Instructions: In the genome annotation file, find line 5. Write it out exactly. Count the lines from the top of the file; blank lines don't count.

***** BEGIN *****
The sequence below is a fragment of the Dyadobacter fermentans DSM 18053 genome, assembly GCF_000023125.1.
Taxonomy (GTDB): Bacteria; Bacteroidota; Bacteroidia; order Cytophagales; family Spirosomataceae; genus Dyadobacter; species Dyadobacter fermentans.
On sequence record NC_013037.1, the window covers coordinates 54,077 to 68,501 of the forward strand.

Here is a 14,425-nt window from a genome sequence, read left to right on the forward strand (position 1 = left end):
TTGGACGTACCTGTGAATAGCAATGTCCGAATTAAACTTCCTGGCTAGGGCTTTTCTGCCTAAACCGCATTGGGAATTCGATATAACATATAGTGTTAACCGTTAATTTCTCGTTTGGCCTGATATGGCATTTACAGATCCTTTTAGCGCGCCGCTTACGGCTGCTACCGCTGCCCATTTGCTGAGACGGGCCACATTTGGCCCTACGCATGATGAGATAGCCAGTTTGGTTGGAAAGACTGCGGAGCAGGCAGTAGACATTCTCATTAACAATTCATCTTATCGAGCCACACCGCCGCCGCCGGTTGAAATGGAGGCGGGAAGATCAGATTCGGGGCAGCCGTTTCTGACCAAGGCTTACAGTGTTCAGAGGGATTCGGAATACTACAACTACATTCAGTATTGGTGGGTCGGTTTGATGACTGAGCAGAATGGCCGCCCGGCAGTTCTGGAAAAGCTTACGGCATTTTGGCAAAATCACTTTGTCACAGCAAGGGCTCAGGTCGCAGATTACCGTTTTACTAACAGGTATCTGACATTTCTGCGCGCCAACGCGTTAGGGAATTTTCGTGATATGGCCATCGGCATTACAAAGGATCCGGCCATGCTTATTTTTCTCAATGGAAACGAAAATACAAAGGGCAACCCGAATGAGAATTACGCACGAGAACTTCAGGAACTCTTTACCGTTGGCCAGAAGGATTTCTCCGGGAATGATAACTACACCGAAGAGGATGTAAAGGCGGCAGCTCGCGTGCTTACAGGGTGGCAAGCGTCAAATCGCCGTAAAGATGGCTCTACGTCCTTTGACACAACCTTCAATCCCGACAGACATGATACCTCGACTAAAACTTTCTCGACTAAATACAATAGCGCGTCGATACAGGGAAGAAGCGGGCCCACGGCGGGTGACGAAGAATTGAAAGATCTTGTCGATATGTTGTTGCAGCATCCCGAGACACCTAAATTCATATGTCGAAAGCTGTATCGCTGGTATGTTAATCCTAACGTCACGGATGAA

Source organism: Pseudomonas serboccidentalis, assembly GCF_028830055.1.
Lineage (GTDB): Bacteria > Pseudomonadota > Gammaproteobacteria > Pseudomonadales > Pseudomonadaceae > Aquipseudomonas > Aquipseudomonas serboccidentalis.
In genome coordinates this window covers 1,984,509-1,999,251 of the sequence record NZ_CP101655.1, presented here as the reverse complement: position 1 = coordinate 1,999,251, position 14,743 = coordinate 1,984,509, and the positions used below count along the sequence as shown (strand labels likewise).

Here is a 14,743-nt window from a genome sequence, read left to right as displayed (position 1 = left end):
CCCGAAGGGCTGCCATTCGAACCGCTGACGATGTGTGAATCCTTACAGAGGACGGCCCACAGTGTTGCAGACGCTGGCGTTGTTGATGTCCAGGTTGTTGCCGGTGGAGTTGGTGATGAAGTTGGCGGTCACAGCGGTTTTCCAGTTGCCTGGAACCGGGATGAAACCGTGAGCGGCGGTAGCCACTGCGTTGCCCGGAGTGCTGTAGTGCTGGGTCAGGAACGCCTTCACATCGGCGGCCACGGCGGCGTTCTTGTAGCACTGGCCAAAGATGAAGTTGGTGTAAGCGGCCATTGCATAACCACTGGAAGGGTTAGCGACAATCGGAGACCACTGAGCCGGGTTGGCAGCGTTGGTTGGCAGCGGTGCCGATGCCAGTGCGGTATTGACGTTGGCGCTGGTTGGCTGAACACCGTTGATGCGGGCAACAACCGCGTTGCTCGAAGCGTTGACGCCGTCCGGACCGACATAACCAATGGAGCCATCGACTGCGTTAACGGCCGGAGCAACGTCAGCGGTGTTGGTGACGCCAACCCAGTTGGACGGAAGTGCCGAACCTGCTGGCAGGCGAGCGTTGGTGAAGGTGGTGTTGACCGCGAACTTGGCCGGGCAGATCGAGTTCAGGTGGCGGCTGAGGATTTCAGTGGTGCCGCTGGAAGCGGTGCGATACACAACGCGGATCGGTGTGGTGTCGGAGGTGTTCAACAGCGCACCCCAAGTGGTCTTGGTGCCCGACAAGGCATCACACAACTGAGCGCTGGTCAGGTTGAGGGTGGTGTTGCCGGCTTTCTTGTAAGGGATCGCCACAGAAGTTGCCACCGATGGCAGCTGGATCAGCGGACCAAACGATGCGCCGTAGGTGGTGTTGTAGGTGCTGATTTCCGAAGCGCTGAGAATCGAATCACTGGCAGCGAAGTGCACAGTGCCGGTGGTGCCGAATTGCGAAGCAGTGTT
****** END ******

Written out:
TTGGACGTACCTGTGAATAGCAATGTCCGAATTAAACTTCCTGGCTAGGGCTTTTCTGCCTAAACCGCATTGGGAATTCGATATAACATATAGTGTTAACCGTTAATTTCTCGTTTGGCCTGATATGGCATTTACAGATCCTTTTAGCGCGCCGCTTACGGCTGCTACCGCTGCCCATTTGCTGAGACGGGCCACATTTGGCCCTACGCATGATGAGATAGCCAGTTTGGTTGGAAAGACTGCGGAGCAGGCAGTAGACATTCTCATTAACAATTCATCTTATCGAGCCACACCGCCGCCGCCGGTTGAAATGGAGGCGGGAAGATCAGATTCGGGGCAGCCGTTTCTGACCAAGGCTTACAGTGTTCAGAGGGATTCGGAATACTACAACTACATTCAGTATTGGTGGGTCGGTTTGATGACTGAGCAGAATGGCCGCCCGGCAGTTCTGGAAAAGCTTACGGCATTTTGGCAAAATCACTTTGTCACAGCAAGGGCTCAGGTCGCAGATTACCGTTTTACTAACAGGTATCTGACATTTCTGCGCGCCAACGCGTTAGGGAATTTTCGTGATATGGCCATCGGCATTACAAAGGATCCGGCCATGCTTATTTTTCTCAATGGAAACGAAAATACAAAGGGCAACCCGAATGAGAATTACGCACGAGAACTTCAGGAACTCTTTACCGTTGGCCAGAAGGATTTCTCCGGGAATGATAACTACACCGAAGAGGATGTAAAGGCGGCAGCTCGCGTGCTTACAGGGTGGCAAGCGTCAAATCGCCGTAAAGATGGCTCTACGTCCTTTGACACAACCTTCAATCCCGACAGACATGATACCTCGACTAAAACTTTCTCGACTAAATACAATAGCGCGTCGATACAGGGAAGAAGCGGGCCCACGGCGGGTGACGAAGAATTGAAAGATCTTGTCGATATGTTGTTGCAGCATCCCGAGACACCTAAATTCATATGTCGAAAGCTGTATCGCTGGTATGTTAATCCTAACGTCACGGATGAA